The so-called "smart streetlights" were originally approved as an initiative to monitor and mitigate traffic, but quietly became a crime-solving tool for local police and faced public outcry from privacy-concerned residents.Last week, the San Diego city council unanimously passed two privacy ordinances aimed at providing transparency into the use of surveillance tech by police.
What is known, is that GE earned 30 million USD from San Diego’s city council to install these cameras and microphones in street lights under the guise of looking at traffic flows and environmental data and has the legal, government granted rights to sell whatever “source data” is gleaned from the surveillance equipment.
We just stopped one of the largest, longest running, and most controversial face recognition programs operated by local law enforcement in the United States.For more information on San Diego’s face recognition program, read our October 2019 report and letter.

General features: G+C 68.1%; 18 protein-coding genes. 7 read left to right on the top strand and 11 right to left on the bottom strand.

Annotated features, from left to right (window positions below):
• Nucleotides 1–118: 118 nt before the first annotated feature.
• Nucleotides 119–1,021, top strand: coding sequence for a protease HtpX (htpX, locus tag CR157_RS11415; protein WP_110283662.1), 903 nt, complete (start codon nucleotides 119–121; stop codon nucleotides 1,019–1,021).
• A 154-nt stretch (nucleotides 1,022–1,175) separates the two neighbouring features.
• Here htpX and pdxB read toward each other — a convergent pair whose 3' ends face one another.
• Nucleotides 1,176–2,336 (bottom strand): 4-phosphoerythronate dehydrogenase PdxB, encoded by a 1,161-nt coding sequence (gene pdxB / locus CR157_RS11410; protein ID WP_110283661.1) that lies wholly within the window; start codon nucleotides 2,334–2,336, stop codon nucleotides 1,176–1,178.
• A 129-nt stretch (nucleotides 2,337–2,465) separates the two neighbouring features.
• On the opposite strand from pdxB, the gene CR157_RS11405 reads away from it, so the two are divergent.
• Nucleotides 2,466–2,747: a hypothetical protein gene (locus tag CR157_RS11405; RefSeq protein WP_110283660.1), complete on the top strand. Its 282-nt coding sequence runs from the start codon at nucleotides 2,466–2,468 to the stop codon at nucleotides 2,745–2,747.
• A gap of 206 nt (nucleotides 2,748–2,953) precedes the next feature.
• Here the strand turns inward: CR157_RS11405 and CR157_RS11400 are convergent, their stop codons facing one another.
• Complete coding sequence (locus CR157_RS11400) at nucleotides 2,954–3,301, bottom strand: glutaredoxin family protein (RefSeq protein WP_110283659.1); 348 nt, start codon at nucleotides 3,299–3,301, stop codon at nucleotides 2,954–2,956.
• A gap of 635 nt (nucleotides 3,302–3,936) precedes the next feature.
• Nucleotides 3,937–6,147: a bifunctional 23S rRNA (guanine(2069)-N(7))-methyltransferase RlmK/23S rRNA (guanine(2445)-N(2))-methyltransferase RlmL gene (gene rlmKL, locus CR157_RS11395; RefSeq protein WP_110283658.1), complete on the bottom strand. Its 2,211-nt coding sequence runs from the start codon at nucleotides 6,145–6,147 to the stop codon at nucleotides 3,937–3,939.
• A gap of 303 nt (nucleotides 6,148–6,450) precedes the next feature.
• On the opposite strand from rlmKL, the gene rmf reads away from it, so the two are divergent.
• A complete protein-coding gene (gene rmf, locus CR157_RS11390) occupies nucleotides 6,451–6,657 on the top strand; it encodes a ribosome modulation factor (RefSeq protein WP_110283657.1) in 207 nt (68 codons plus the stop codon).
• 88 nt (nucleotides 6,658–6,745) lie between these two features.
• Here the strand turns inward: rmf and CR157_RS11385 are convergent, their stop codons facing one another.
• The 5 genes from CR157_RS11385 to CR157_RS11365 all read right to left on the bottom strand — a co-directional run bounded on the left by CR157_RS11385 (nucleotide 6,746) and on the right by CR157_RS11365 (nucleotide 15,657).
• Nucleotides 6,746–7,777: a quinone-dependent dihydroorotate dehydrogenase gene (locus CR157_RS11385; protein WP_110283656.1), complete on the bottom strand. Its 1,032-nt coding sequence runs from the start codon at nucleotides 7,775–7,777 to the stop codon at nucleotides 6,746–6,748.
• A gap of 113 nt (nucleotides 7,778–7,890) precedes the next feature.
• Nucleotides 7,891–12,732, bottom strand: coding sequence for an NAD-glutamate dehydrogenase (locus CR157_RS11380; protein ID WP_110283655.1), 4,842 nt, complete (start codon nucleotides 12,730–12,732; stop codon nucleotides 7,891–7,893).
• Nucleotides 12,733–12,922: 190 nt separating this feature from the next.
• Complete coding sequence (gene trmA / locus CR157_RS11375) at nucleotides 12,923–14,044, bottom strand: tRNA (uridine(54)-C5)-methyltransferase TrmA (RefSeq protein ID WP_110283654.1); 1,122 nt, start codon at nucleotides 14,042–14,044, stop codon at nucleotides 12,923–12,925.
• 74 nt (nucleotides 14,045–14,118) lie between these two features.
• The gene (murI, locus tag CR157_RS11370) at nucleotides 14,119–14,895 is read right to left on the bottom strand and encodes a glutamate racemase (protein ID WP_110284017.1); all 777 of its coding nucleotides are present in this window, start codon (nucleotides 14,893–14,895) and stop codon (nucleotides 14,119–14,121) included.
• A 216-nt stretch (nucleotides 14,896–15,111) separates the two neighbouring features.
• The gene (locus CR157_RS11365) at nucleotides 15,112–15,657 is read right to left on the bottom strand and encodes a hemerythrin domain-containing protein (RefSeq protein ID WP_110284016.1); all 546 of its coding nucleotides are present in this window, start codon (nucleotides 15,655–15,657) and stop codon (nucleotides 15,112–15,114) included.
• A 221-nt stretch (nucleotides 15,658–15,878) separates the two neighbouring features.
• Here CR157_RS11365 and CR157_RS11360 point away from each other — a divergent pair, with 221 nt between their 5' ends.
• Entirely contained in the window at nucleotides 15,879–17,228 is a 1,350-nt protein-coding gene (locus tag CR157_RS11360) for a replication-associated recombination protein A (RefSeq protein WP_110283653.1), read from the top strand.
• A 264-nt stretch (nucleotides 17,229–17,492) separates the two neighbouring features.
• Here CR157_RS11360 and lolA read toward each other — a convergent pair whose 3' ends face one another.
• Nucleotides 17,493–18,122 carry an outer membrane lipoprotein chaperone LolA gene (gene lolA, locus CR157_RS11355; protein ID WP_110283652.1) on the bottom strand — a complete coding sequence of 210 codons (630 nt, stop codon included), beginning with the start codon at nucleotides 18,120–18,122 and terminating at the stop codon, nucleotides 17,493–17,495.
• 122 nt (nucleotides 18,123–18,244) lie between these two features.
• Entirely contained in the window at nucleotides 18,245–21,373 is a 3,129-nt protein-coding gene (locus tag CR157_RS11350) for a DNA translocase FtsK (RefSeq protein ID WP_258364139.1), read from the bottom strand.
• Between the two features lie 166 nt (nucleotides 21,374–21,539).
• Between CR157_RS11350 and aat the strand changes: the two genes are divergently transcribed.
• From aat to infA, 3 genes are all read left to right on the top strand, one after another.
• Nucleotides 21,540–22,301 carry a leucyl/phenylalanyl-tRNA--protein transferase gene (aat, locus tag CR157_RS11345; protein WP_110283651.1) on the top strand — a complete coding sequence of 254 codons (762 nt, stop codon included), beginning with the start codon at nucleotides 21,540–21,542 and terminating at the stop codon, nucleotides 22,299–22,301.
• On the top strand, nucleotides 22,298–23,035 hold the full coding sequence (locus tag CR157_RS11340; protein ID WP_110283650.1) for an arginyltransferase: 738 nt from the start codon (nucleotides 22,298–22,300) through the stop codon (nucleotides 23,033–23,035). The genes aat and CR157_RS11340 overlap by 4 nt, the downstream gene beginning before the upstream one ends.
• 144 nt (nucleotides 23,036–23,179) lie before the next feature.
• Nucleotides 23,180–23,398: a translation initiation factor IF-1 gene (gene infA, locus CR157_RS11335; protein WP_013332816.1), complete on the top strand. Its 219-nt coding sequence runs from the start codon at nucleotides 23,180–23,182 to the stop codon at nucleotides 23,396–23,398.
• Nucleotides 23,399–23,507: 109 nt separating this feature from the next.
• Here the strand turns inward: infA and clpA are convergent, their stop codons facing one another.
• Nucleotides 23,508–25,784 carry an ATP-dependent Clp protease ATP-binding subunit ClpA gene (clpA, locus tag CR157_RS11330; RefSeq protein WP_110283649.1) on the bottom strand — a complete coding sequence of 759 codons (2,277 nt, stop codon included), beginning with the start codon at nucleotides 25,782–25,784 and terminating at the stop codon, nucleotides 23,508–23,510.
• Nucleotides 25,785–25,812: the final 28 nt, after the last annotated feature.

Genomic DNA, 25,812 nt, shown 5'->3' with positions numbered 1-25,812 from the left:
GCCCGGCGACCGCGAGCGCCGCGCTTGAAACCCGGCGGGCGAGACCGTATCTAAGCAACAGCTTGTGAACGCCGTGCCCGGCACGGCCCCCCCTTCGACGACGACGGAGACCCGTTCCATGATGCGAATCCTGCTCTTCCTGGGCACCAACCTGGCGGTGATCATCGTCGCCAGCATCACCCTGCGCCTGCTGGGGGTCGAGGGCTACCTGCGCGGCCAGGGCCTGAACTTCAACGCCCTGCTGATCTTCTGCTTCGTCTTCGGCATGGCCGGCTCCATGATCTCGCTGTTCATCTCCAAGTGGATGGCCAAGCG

Lt. Jeffrey Jordon, who works with Police Chief David Nisleit on special projects, confirmed that outside law enforcement agencies have requested access to San Diego’s raw video footage too, but he declined to say which ones and for what purposes.
The new suit, which was filed Friday in San Diego County Superior Court, seeks unspecified damages at a jury trial for invasion of privacy, unlawful recording of confidential information, negligent infliction of emotional distress and breach of fiduciary duty involving as many as 1,800 women.
Over fifty individuals – including eight American citizens – are accusing the US government of violating their privacy rights by tracking them in a secret database compiled and shared between Customs and Border Protection (CBP), Immigration and Customs Enforcement (ICE), the U.S. Border Patrol, Homeland Security Investigations and even agents from the Federal Bureau of Investigation (FBI) in San Diego.
This data is only just starting to feed into the way the city designs and manages traffic flows, and any consumer applications remain far in the future, says Erik Caldwell , the city of San Diego’s interim deputy chief operating officer for smart and sustainable communities.
A.B. 1584 would require law enforcement to obtain a court order, a search warrant, or the written consent of both the minor and their parent, legal guardian, or attorney before collecting DNA.